Federal funds requested to help farmers impacted by record-breaking rain

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Ohio Governor, Mike DeWine, has submitted a formal request to the U.S. Department of Agriculture asking that a disaster designation be made for the state in response to constant rain and flooding that is impacting the crops.

“This has been the worst spring we’ve had since [1975] it has been constantly raining and I cant get the crops out,” said Frank Fechek.

Fechek owns and operates Frank’s Fruit Farm in Beavercreek and is one of more than 70,000 farmers across the state facing these issues.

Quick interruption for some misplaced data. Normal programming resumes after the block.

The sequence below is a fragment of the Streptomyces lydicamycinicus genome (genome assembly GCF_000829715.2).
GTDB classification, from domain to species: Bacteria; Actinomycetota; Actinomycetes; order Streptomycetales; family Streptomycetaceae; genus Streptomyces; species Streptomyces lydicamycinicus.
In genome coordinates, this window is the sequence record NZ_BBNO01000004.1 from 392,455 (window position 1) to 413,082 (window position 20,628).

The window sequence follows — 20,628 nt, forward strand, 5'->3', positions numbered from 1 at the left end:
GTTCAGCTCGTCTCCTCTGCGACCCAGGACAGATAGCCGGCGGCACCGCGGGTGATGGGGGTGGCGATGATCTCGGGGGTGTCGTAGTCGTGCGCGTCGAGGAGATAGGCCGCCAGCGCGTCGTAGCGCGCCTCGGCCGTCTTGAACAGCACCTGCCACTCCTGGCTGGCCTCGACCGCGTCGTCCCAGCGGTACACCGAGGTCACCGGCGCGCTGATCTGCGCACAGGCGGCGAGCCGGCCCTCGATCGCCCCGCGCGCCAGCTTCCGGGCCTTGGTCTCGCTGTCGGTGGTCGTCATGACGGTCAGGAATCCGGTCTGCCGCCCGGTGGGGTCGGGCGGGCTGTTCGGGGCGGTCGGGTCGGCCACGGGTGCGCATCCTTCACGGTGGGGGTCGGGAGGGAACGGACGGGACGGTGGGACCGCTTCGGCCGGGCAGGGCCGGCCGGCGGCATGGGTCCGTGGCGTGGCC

“It has been touch and go because, some fields are laying low, [while other] fields are higher up and well drained. So it depends upon where [a farmer is] working at the time and what the weather is,” explained Fechek.

According to the Governor’s office, only 50 percent of the states’ corn crop and 32 percent of the state’s soybean crop is planted as of June 10, 2019. The same time last year, 96 percent of the states’ corn crop was planted. Due to poor field conditions, crops from 2018 are still waiting to be harvested. Farmers are also dealing with crop erosion, delayed fieldwork and planting, manure application challenges and more.

A disaster designation would make federal assistance available to farmers across the state.

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